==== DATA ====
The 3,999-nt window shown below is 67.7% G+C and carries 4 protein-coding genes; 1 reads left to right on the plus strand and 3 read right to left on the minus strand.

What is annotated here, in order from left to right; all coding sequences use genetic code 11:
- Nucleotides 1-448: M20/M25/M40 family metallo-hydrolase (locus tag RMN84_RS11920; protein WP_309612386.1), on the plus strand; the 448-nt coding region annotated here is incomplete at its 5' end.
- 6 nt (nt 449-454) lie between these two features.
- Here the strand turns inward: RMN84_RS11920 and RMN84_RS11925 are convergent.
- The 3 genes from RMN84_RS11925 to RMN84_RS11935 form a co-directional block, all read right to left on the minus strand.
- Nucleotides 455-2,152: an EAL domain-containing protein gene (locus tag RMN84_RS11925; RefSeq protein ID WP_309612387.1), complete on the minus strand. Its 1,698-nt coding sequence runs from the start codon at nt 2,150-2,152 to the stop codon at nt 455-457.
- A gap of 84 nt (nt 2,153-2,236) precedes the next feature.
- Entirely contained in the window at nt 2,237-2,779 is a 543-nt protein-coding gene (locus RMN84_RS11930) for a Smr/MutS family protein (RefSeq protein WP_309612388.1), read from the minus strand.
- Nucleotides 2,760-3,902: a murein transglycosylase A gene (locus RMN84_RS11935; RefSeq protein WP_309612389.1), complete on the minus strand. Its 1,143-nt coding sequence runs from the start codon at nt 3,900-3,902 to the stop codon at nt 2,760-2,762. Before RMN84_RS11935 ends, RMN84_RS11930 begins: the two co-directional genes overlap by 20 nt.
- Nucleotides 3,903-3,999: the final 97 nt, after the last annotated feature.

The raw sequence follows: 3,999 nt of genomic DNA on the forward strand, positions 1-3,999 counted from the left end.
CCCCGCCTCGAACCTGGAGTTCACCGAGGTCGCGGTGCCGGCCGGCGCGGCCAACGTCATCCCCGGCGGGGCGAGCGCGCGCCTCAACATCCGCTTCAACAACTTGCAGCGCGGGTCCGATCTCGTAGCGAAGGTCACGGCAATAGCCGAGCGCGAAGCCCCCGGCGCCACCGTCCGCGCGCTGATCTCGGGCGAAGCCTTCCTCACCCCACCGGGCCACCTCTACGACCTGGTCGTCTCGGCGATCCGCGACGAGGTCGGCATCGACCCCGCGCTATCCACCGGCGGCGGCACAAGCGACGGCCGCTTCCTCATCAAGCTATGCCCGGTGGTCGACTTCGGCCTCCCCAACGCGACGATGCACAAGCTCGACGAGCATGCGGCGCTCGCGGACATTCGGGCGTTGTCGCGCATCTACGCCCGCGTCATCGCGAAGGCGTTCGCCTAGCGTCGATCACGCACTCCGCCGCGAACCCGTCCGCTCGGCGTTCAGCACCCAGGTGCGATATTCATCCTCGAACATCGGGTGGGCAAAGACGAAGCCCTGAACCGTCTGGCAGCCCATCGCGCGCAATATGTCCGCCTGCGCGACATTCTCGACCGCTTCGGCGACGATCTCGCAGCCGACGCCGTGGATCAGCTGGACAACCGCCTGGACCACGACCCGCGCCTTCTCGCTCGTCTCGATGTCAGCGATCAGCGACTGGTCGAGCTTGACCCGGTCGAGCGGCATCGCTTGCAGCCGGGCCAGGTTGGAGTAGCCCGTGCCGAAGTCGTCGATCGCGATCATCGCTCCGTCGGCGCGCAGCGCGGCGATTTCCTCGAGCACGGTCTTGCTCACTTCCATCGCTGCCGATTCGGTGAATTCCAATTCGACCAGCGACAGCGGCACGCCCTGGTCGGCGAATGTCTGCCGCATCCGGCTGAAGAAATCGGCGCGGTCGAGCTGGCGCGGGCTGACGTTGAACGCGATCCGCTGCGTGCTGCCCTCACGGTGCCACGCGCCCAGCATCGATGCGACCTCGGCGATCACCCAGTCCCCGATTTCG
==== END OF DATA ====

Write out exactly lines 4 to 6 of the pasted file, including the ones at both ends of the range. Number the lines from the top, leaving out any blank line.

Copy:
- 6 nt (nt 449-454) lie between these two features.
- Here the strand turns inward: RMN84_RS11920 and RMN84_RS11925 are convergent.
- The 3 genes from RMN84_RS11925 to RMN84_RS11935 form a co-directional block, all read right to left on the minus strand.